2. The stereotype of the people who live here and what this stereotype misses . . .

A Ponce se le conoce como la Ciudad Señorial. El estereotipo del ponceño es que es sumamente orgulloso de su origen ponceño, por lo que en el resto de la isla se les considera arrogantes y engreídos. El ponceño es el contrincante innato del sanjuanero pues una de las aspiraciones de Ponce en el siglo 19 era volverse capital. Además, es la segunda ciudad más poblada después de San Juan. Sin embargo, el orgullo ponceño responde a que, de hecho, es uno de los pueblos que mayor empeño ha puesto en conservar su historia y cultivar su cultura. La ciudad es también cuna de figuras importantes de la cultura como el abogado nacionalista Pedro Albizu Campos, los pintores Miguel Pou y Elizam Escobar; el poeta Pedro Pietri; los cantantes Héctor Lavoe, Ruth Fernández o Cheo Feliciano; la escritora Rosario Ferré, por mencionar algunos.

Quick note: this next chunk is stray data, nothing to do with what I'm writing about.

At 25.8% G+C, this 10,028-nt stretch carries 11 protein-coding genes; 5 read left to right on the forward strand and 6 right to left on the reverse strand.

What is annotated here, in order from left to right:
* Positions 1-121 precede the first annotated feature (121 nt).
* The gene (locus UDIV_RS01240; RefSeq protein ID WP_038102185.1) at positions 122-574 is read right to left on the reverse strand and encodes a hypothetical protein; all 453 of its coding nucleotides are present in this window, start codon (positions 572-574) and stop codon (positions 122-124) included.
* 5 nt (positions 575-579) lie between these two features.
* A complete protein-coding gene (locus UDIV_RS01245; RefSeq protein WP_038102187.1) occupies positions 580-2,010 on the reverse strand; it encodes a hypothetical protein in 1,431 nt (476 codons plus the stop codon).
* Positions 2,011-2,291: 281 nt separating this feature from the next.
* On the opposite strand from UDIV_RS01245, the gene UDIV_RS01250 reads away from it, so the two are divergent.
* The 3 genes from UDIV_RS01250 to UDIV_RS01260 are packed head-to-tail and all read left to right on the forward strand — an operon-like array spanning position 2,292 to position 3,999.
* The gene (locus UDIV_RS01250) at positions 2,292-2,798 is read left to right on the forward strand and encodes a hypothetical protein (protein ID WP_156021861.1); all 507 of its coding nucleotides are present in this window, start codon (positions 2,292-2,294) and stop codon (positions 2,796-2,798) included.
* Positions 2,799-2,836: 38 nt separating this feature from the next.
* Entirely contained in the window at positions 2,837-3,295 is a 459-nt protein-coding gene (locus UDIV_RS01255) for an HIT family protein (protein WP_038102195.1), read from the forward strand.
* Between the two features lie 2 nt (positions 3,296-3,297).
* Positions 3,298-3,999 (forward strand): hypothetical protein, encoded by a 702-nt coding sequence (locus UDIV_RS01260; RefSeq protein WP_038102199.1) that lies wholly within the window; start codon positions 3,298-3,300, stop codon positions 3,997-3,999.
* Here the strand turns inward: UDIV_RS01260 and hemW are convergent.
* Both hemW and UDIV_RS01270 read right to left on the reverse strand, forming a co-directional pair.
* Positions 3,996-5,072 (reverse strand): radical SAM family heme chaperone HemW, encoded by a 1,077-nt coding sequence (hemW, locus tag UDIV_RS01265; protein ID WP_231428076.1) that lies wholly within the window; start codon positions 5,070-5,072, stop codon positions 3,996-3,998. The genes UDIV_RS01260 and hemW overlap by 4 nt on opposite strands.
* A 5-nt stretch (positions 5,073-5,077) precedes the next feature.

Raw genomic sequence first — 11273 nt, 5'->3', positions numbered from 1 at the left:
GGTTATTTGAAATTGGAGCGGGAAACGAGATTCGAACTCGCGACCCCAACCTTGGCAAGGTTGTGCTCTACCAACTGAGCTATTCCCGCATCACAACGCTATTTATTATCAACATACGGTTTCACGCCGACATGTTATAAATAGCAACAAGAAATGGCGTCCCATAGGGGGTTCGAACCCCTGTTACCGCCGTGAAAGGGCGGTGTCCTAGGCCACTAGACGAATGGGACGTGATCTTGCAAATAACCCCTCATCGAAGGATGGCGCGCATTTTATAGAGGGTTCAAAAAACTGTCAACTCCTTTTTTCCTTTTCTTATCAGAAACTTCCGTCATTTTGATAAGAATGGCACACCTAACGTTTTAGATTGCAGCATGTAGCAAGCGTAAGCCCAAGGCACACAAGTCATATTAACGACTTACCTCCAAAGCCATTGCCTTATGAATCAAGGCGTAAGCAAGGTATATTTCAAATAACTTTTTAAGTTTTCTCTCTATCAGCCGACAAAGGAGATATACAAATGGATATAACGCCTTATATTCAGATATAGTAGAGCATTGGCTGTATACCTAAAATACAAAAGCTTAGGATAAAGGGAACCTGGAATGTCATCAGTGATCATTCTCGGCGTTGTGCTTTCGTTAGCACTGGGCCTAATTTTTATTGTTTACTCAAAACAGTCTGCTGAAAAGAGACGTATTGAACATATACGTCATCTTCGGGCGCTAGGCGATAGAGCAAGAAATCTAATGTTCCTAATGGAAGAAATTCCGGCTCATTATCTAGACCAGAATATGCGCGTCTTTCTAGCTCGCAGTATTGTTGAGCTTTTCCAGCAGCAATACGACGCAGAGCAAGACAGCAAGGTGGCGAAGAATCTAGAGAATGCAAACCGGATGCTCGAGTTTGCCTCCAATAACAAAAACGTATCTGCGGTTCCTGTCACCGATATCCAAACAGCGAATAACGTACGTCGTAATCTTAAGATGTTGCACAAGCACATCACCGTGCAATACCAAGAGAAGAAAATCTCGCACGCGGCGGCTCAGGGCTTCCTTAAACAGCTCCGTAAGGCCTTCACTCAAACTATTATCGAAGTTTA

Ponce is known as the Manorial City. The stereotype of el ponceño is a person who is proud above all of his Ponce origins, someone who is considered arrogant and snobbish by the rest of the island. El ponceño is the natural adversary of el sanjuanero (San Juan native) because in the 19th century Ponce aspired to be the island’s capital. It’s also the second most populous city after San Juan. However, the pride of el ponceño is related to the fact that one of the city’s greatest efforts is conserving its history and promoting its culture. The city is also the birthplace of important cultural figures such as the nationalist lawyer Pedro Albizu Campos, painters Miguel Pou and Elizam Escobar, poet Pedro Pietri, singers Héctor Lavoe, Ruth Fernández and Cheo Feliciano, and the writer Rosario Ferré, to name a few.

3. Historical context in broad strokes and the moments in which you feel this history. . .